Chris Martin might be a soggy trunk of sap, but he is genetically incapable of writing abstruse melodies. They draw clear lines. They take a shape. They pose a question, and they give a satisfying answer. They open the chord and resolve the fleeting dissonance, and it's all done deftly enough that the hook comes into focus just as it's ending.

 

Is this song any good? It's a Coldplay song--a carefully orchestrated, melodically solid, hands-to-the-sky, all-around rousing rock anthem about, literally, crying. Does that make any sense? Of course not. Is that description abhorrent to you? Me, too. Which is why I'm carefully monitoring the volume on my earphones to make sure nobody hears me hitting the repeat button again, and again, and again.

 

http://www.theatlantic.com/entertainment/archive/2011/06/the-new-coldplay-song-is-awesome-if-you-ignore-the-lyrics/239902/

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Holy Moly: Coldplay in 'not actually rubbish new song shocker'

 

It’s all gone a bit rave-tastic. Well, a bit.

 

It’s been a day for musical surprises, first Kaiser Chiefs released an album that you have to build yourself. Then we found out that Christina Aguilera and Adam Lambert were recording a duet* and then Coldplay released a new single, just like that. And we didn’t hate it.

 

It’s not going to change the world, but once you’ve cleared the vomit from your mouth that arose when you read the title: Every Teardrop Is A Waterfall, you have to admit, this is a pomposity free, pleasantly spangly tune. Could do without the bits where he goes “ooh!” though. There’s no need for the bits where he goes “ooh!”.

 

It’s crying out for a banging Tony Lamezma remix, isn’t it?

 

http://www.holymoly.com/hm15/video/coldplay-not-actually-rubbish-new-song-shocker56811

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1307113772-chris_martin_855_18573288_0_0_6000990_300.jpg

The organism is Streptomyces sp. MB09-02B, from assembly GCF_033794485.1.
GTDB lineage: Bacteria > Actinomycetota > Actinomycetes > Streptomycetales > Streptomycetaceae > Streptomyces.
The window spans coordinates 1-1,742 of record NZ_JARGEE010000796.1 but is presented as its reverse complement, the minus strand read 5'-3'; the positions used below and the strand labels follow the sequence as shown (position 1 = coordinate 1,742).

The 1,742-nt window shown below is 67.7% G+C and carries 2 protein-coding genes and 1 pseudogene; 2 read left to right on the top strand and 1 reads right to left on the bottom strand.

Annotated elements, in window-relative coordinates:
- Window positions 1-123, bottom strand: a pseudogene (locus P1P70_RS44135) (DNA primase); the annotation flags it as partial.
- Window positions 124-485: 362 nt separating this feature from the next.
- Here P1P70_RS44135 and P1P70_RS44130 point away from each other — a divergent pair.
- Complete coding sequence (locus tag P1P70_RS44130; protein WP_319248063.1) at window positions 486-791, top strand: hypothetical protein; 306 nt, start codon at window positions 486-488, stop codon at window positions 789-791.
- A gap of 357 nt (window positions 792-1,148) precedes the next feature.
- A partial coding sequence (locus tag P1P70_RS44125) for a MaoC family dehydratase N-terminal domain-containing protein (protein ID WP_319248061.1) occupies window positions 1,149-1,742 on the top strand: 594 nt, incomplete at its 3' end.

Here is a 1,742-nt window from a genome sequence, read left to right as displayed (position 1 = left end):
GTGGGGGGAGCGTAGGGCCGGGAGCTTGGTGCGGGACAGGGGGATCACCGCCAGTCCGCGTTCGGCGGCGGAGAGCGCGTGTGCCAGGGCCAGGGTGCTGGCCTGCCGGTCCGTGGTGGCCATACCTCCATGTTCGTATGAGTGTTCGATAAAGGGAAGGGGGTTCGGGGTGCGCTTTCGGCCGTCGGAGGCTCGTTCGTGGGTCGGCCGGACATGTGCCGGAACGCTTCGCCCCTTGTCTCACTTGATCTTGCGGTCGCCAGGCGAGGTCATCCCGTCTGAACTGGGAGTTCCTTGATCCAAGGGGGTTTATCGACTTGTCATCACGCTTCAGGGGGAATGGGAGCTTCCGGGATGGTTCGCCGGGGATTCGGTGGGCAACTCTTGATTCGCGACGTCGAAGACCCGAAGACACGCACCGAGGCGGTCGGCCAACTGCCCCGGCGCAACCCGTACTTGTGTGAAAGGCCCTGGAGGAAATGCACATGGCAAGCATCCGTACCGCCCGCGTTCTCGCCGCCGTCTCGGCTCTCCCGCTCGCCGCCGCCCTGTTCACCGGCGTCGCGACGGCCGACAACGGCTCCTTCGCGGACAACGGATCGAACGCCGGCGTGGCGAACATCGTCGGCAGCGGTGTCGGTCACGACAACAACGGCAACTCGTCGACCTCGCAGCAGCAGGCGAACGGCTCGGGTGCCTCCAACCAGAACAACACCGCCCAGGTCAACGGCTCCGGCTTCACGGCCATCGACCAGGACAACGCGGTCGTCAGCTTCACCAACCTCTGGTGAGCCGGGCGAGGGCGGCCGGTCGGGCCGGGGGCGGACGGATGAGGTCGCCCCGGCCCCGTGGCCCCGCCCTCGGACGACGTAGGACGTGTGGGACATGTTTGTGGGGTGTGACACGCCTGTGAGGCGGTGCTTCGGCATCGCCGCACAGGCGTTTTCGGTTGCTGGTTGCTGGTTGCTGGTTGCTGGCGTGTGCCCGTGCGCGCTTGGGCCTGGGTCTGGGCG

Coldplay's New Single is Streaming, And So Are Chris Martin's Tears

 

Sometimes things with stupid names are not as bad as they seem. Sometimes things with stupid names are great, despite their stupid names. And one should never judge a book, a song or a person by its stupid name because that would be narrow-minded and callous, right? Wrong. Well, wrong for today. Coldplay's new single, "Every Tear is a Waterfall" is streaming from their website, and it is precisely as shmaltzy and terrible as it sounds.

 

The lyrics speak for themselves. From them, and what we can gather, this is how it came about: Chris Martin was sitting in his darkened apartment, listening to his records and crying. Then he decided to write a song about the experience. And that is how "Every Tear is a Waterfall" happened.

 

How did this happen? How can this have passed through the hands of the band, the record label, the industry execs without someone going, "Uh, what?" And who decided this was good? Because if it was wifey and (apparently) now-country-singer Gwyneth Paltrow, that would be cause for real tears.

 

Coldplay has had some good songs with artistic integrity. They have. And great, transformative, era-making music has come out of musicians' "blue" periods (i.e. Joni Mitchell, Nick Drake, Elliott Smith, the list goes on). This is not one of those. Words fail. Listen for yourself.

 

http://www.thelmagazine.com/TheMeasure/archives/2011/06/03/coldplays-new-single-is-streaming-and-so-are-chris-martins-tears

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There should really be a bingo card for coldplay articles. Mention crying? Check. Mention Gwyneth? Check. Ignore the music? Check.

 

I mean, really. I'm not exactly thrilled with this song, but "Words fail" is pretty much music journalism at its worst.

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The new Coldplay song is making the rounds, as you’ve no doubt seen by the frantically excited post on your mom’s Facebook or deafmute music blogs everywhere. And while everyone’s welcome to enjoy their own favorite flavor of color-by-numbers GoopRock, we’d feel that we’re neglecting you if we didn’t address the new depths of seminal gargling Coldplay has achieved this time.

 

Coldplay are frequent targets of copyright claims, with song-theft accusations brought against them from Joe Satriani, Cat Stevens, Creaky Boards, and then once again with unknown songwriter Sammie Lee Smith. Hell, I’ve got a sneaking suspicion that those motherfuckers might have even stolen from me.